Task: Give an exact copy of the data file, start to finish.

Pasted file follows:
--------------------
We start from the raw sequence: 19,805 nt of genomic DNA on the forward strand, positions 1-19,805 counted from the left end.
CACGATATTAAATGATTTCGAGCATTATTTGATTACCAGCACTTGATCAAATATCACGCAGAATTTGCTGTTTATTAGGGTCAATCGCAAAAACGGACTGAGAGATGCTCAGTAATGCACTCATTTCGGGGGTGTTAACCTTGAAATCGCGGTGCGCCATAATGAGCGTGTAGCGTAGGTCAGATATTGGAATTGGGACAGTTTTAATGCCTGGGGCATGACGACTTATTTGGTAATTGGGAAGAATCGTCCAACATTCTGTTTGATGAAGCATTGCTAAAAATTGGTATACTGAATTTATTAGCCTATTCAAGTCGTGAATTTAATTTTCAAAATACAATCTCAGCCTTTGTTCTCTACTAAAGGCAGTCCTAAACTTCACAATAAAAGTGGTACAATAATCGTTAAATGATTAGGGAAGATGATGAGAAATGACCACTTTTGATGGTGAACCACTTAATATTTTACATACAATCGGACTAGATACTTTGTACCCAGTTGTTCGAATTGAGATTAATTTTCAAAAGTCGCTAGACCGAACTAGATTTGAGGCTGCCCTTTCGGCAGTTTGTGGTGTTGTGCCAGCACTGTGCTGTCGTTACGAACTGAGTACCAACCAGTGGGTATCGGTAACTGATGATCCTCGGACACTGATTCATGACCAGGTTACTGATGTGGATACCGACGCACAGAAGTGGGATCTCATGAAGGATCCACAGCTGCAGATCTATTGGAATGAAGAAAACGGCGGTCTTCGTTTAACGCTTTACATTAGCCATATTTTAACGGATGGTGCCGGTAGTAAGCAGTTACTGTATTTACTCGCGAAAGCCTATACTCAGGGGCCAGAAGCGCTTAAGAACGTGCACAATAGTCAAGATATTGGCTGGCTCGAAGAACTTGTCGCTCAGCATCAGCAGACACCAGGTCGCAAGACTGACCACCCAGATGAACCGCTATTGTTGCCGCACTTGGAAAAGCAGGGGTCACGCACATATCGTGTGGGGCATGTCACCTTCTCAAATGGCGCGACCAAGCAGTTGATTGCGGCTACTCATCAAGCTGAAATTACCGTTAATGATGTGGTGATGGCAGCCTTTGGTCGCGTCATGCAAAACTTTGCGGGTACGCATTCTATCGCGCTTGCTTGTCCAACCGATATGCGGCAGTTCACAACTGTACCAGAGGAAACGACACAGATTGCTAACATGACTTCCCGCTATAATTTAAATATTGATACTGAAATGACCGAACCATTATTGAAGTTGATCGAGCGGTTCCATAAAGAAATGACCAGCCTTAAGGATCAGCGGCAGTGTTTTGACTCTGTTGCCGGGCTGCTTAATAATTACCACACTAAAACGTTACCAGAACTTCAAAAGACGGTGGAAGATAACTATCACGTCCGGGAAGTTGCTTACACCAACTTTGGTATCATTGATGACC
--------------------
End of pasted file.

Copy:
We start from the raw sequence: 19,805 nt of genomic DNA on the forward strand, positions 1-19,805 counted from the left end.
CACGATATTAAATGATTTCGAGCATTATTTGATTACCAGCACTTGATCAAATATCACGCAGAATTTGCTGTTTATTAGGGTCAATCGCAAAAACGGACTGAGAGATGCTCAGTAATGCACTCATTTCGGGGGTGTTAACCTTGAAATCGCGGTGCGCCATAATGAGCGTGTAGCGTAGGTCAGATATTGGAATTGGGACAGTTTTAATGCCTGGGGCATGACGACTTATTTGGTAATTGGGAAGAATCGTCCAACATTCTGTTTGATGAAGCATTGCTAAAAATTGGTATACTGAATTTATTAGCCTATTCAAGTCGTGAATTTAATTTTCAAAATACAATCTCAGCCTTTGTTCTCTACTAAAGGCAGTCCTAAACTTCACAATAAAAGTGGTACAATAATCGTTAAATGATTAGGGAAGATGATGAGAAATGACCACTTTTGATGGTGAACCACTTAATATTTTACATACAATCGGACTAGATACTTTGTACCCAGTTGTTCGAATTGAGATTAATTTTCAAAAGTCGCTAGACCGAACTAGATTTGAGGCTGCCCTTTCGGCAGTTTGTGGTGTTGTGCCAGCACTGTGCTGTCGTTACGAACTGAGTACCAACCAGTGGGTATCGGTAACTGATGATCCTCGGACACTGATTCATGACCAGGTTACTGATGTGGATACCGACGCACAGAAGTGGGATCTCATGAAGGATCCACAGCTGCAGATCTATTGGAATGAAGAAAACGGCGGTCTTCGTTTAACGCTTTACATTAGCCATATTTTAACGGATGGTGCCGGTAGTAAGCAGTTACTGTATTTACTCGCGAAAGCCTATACTCAGGGGCCAGAAGCGCTTAAGAACGTGCACAATAGTCAAGATATTGGCTGGCTCGAAGAACTTGTCGCTCAGCATCAGCAGACACCAGGTCGCAAGACTGACCACCCAGATGAACCGCTATTGTTGCCGCACTTGGAAAAGCAGGGGTCACGCACATATCGTGTGGGGCATGTCACCTTCTCAAATGGCGCGACCAAGCAGTTGATTGCGGCTACTCATCAAGCTGAAATTACCGTTAATGATGTGGTGATGGCAGCCTTTGGTCGCGTCATGCAAAACTTTGCGGGTACGCATTCTATCGCGCTTGCTTGTCCAACCGATATGCGGCAGTTCACAACTGTACCAGAGGAAACGACACAGATTGCTAACATGACTTCCCGCTATAATTTAAATATTGATACTGAAATGACCGAACCATTATTGAAGTTGATCGAGCGGTTCCATAAAGAAATGACCAGCCTTAAGGATCAGCGGCAGTGTTTTGACTCTGTTGCCGGGCTGCTTAATAATTACCACACTAAAACGTTACCAGAACTTCAAAAGACGGTGGAAGATAACTATCACGTCCGGGAAGTTGCTTACACCAACTTTGGTATCATTGATGACC